What a difference an election makes….

6 Nov

In the same week as Obama reels from a “shellacking” by the electorate and Chihuahua elects a nineteen year old chief of police, the Washington Post reports that the U.S. has finally agreed to subject its Human Rights record to review by the U.N. council.

The GOP (Grand Old Party) as the Republican Party is also known, have taken the House of Representatives while the Democrats have retained the majority in the Senate.  A breakdown of the voting results is attached below, courtesy of electoral-vote.com

An interesting side note to the elections is the historic number of minorities and LGBT candidates winning races. US News writes, for example, about Nikki Haley the first female South Carolina representative elected by either party. She is also the first Indian American governor elect of the area. Allen West became the first African American House Representative of Florida since 1870. Susana Martinez became the first woman Hispanic governor from either party while Brian Sandoval became the first Hispanic governor ever of the state of Nevada. The New York Times has a full and thorough run down of the wins and losses of Latino politicians across the country.

The Tea Party also won 32% of the seats they ran for, an overview of which can be found on BBC News, though there is speculation as to whether or not they will actually be able to deliver on some of the promises they have made to their electorate. It is will also be curious to see how a small government political party will in fare in a political institution as large as the US.

With no one party having complete control it is now more crucial than ever for co-operation between the two main political parties in order to address important issues such as the economy, immigration and security.

The New York Times does an excellent run down of the election results. Below is the House map:

On November 1, 2010 Diane Dimond wrote an article for the Huffington Post entitled “A Mexican Savior or Sitting Duck?”. This may seem rather unkind given that the article is about the election of the new Chief of Police in Praxedis Guadalupe Guerrero in the Mexican state of Chihuahua. However, when you realise that this is a city a mere 35 miles southeast of Ciudad Juarez, one of the most dangerous cities in the world, and that the previous Chief of Police was kidnapped and beheaded, you begin to see where the writer is coming from.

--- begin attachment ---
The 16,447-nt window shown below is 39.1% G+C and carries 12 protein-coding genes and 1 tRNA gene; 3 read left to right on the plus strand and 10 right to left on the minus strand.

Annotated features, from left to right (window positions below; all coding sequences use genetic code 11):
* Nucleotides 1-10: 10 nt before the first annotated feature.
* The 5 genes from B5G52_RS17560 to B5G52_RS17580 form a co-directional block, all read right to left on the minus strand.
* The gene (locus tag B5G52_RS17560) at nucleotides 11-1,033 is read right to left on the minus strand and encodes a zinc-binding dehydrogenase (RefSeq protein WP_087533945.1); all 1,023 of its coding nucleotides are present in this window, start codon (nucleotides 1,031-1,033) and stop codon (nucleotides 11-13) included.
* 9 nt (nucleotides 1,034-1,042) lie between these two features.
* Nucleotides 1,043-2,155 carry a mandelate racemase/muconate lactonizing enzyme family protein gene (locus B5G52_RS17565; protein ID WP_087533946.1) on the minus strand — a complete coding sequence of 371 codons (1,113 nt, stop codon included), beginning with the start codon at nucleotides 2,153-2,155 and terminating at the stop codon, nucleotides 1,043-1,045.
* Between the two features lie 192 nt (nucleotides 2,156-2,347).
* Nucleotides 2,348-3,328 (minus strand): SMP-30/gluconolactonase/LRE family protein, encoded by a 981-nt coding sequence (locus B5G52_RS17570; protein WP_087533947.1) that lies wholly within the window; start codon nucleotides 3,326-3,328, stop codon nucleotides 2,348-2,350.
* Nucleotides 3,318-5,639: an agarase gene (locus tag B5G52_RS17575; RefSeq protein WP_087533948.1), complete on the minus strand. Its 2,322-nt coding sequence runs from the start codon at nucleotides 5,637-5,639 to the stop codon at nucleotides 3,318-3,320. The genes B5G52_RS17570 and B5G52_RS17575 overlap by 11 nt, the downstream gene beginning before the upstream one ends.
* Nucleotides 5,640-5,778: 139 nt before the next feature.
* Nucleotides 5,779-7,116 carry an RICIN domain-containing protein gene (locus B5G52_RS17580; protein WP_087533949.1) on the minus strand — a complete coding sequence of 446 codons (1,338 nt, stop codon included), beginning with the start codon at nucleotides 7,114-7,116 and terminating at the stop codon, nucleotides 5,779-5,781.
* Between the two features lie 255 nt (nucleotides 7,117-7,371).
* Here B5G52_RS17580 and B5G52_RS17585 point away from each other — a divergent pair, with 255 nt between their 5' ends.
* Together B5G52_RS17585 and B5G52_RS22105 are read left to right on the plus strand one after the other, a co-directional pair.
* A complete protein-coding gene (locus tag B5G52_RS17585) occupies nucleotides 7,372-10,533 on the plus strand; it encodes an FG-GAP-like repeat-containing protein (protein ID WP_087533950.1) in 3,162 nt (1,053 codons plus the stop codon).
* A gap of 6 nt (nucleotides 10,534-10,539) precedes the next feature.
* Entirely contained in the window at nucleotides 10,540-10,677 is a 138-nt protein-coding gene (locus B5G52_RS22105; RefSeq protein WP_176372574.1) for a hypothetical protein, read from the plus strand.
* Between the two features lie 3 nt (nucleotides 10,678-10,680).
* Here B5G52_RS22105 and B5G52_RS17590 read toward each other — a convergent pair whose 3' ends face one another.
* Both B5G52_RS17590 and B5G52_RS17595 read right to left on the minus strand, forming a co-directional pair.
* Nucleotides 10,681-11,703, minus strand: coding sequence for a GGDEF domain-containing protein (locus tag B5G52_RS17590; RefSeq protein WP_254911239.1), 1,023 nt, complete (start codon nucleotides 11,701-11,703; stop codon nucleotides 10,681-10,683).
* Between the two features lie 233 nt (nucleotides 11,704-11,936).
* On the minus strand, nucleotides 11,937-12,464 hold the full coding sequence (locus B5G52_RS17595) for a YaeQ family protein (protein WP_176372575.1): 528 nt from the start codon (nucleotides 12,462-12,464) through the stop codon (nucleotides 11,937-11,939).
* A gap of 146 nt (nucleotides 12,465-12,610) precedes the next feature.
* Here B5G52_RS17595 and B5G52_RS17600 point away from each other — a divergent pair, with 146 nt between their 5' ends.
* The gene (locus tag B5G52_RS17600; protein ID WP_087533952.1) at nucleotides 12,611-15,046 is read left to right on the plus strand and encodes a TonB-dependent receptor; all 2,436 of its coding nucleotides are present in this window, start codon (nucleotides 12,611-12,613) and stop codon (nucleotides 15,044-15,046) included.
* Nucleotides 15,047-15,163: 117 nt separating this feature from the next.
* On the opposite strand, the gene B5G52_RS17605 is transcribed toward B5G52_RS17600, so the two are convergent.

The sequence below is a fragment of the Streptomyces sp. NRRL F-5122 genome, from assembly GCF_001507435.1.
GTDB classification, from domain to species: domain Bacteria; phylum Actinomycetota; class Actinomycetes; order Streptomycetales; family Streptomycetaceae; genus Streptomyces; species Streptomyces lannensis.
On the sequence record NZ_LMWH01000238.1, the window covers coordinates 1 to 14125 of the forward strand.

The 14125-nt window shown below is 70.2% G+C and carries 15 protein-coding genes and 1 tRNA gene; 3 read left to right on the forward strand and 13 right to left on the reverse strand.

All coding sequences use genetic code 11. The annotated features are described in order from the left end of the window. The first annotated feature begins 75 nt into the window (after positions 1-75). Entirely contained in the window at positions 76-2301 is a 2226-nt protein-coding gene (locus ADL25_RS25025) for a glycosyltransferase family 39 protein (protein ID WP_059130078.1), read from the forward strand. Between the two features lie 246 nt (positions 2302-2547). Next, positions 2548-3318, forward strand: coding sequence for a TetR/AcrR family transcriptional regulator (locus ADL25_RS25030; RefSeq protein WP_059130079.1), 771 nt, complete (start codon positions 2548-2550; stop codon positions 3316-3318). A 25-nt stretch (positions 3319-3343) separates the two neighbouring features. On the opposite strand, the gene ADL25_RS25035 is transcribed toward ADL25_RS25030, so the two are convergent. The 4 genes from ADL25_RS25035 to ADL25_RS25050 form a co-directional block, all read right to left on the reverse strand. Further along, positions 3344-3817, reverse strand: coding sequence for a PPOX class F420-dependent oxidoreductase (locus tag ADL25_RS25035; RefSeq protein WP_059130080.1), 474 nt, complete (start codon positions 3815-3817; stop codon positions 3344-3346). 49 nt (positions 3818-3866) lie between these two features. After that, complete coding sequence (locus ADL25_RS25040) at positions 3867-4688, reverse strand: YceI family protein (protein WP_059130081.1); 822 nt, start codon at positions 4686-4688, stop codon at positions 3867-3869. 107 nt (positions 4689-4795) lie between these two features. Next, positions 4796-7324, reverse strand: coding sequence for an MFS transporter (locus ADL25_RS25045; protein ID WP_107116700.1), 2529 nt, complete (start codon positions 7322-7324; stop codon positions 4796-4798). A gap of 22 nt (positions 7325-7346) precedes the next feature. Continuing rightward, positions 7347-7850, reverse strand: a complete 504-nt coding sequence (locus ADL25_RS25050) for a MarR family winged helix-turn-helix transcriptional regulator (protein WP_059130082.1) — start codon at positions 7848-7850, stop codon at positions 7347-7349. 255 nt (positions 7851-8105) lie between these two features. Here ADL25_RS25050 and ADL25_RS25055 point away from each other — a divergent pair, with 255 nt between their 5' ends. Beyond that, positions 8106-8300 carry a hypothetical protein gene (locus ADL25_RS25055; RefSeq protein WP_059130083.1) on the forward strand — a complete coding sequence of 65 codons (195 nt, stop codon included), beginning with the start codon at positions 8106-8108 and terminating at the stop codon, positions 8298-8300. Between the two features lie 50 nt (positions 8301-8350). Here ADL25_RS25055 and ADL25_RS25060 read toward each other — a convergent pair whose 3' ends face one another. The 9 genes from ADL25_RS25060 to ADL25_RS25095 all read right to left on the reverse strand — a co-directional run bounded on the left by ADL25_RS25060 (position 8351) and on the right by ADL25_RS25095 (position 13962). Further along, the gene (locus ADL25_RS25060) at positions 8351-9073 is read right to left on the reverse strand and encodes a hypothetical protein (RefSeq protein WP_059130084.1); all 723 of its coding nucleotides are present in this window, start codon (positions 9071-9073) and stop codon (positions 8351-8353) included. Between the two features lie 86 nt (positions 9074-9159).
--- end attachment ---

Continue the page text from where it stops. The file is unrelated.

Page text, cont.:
Marisol Valles Garcia, a twenty year old criminology student has been elected to this new position. She boasts a squad of 13, nine of whom are women. They have one squad car and four guns. They patrol a population of approximately 9,149 who live terrorised by cartel violence. A Mexican Savior or Sitting Duck?

The plan seems simple enough – leave the cartels to the military and create a better relationship with the community. But with the fate of her predecessor and the rising death toll due to the cartels (two major cartels, the Sinaloa and Juarez are battling for control over the city’s main highway) combating fear in the community will not be an easy task, especially with events including the recent massacre in the nearby city of Juarez of a children’s birthday party (death toll at the time of writing was 16).

What seems evident from elections on either side of the border is the thirst for change and the drive of a younger generation to create it.

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